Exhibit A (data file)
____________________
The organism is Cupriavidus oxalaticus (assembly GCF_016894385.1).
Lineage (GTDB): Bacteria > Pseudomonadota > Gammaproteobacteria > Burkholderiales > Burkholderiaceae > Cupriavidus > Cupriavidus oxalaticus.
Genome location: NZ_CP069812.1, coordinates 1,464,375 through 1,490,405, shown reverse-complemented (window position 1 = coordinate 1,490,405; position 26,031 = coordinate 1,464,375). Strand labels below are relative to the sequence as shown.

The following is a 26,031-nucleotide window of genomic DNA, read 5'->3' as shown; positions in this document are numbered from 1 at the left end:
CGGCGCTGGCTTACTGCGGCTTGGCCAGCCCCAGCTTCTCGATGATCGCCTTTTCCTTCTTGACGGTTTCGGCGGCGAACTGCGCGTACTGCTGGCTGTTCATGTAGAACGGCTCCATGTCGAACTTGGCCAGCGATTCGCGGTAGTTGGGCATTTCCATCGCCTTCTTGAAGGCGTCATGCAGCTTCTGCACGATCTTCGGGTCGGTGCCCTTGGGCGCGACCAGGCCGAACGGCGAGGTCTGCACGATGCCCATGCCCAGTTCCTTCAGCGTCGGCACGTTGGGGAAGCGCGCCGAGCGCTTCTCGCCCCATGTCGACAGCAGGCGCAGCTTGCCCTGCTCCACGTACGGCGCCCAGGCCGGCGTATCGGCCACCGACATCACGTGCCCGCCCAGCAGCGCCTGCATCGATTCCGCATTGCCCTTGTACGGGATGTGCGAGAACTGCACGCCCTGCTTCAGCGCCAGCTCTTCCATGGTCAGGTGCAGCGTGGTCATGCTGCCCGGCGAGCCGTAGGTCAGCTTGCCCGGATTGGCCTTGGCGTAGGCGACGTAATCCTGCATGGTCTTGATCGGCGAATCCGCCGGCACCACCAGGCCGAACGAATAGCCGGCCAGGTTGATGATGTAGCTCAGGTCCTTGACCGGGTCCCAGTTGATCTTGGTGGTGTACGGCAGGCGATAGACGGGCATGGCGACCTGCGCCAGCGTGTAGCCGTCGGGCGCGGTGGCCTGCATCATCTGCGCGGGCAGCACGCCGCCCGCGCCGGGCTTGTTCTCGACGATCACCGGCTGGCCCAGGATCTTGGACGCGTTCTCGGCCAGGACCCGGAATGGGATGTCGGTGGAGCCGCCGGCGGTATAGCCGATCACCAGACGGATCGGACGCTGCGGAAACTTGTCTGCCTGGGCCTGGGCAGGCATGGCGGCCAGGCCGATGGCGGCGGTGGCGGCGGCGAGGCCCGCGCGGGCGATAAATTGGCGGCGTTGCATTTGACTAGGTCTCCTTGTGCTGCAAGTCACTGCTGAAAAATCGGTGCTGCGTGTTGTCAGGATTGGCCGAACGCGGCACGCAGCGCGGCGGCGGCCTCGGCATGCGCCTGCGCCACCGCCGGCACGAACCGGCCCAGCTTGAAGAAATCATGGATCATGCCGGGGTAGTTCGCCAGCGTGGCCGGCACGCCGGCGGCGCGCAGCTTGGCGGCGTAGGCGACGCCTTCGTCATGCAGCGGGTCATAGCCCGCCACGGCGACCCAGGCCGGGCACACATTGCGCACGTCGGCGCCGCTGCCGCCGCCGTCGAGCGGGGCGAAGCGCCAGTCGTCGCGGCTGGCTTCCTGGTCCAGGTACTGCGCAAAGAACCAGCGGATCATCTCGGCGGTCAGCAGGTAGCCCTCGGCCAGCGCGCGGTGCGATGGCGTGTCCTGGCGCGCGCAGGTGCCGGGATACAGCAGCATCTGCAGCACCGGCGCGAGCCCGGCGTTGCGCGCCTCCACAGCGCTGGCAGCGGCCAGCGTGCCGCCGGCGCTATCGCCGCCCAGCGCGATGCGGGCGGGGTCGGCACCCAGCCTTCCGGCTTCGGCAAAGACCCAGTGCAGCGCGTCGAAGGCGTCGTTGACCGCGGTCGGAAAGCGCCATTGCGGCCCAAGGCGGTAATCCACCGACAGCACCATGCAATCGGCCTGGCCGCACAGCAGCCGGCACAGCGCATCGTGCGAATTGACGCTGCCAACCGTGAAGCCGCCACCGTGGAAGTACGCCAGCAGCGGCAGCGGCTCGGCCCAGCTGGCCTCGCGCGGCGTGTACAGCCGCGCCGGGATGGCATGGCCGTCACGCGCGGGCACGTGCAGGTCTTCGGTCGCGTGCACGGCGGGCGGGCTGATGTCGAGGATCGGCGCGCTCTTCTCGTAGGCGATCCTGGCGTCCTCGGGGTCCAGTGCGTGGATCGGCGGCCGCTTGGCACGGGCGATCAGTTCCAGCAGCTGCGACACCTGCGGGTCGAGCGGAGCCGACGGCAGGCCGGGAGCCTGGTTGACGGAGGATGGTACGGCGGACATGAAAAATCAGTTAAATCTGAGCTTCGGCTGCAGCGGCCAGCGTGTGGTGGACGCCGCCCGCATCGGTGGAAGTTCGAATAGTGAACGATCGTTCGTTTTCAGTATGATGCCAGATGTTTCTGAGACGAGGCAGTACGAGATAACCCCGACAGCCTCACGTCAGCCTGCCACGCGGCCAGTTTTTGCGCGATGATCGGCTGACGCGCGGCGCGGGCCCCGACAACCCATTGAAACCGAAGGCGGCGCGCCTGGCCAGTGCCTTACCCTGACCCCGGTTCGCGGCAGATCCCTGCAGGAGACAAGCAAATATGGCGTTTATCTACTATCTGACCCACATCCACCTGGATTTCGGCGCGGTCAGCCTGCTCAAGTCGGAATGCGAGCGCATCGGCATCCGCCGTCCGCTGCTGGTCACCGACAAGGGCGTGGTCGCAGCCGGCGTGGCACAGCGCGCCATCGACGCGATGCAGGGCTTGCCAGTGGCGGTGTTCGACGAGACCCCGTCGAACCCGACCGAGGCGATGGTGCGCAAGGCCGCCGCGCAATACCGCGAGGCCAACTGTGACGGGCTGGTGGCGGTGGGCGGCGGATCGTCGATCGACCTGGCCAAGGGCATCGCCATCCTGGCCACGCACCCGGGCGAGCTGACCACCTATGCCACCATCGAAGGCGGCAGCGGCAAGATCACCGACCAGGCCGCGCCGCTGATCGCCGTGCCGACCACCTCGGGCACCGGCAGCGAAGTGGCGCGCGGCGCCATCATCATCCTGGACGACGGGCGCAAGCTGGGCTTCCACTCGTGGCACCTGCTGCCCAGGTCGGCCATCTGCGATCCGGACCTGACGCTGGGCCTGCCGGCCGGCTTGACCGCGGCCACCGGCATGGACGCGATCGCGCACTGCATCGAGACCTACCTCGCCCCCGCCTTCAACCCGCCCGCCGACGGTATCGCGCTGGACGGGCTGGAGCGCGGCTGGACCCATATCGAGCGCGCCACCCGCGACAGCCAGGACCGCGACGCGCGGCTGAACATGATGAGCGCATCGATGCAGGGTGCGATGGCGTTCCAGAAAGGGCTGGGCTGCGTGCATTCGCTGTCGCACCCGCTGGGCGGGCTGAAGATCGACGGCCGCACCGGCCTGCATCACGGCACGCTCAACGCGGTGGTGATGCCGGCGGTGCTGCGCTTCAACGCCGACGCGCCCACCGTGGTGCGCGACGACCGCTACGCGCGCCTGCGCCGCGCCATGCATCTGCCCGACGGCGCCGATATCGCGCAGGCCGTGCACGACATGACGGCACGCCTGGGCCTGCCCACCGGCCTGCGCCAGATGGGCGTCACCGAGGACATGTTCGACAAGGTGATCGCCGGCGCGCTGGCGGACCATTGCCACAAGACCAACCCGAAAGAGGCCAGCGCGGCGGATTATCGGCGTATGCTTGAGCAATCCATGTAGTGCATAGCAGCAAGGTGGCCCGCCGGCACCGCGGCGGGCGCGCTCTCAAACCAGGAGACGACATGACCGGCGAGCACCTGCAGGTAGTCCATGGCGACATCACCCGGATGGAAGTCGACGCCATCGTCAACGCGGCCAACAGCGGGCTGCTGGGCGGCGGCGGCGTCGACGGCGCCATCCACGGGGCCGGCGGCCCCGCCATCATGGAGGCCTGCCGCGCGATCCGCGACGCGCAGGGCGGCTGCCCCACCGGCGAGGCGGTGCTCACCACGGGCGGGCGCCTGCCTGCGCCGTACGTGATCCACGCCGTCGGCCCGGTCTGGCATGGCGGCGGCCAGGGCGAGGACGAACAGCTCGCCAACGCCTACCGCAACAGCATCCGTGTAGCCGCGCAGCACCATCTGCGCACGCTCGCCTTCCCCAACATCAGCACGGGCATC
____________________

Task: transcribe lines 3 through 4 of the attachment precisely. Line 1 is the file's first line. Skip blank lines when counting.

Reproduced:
Genome location: NZ_CP069812.1, coordinates 1,464,375 through 1,490,405, shown reverse-complemented (window position 1 = coordinate 1,490,405; position 26,031 = coordinate 1,464,375). Strand labels below are relative to the sequence as shown.

The following is a 26,031-nucleotide window of genomic DNA, read 5'->3' as shown; positions in this document are numbered from 1 at the left end: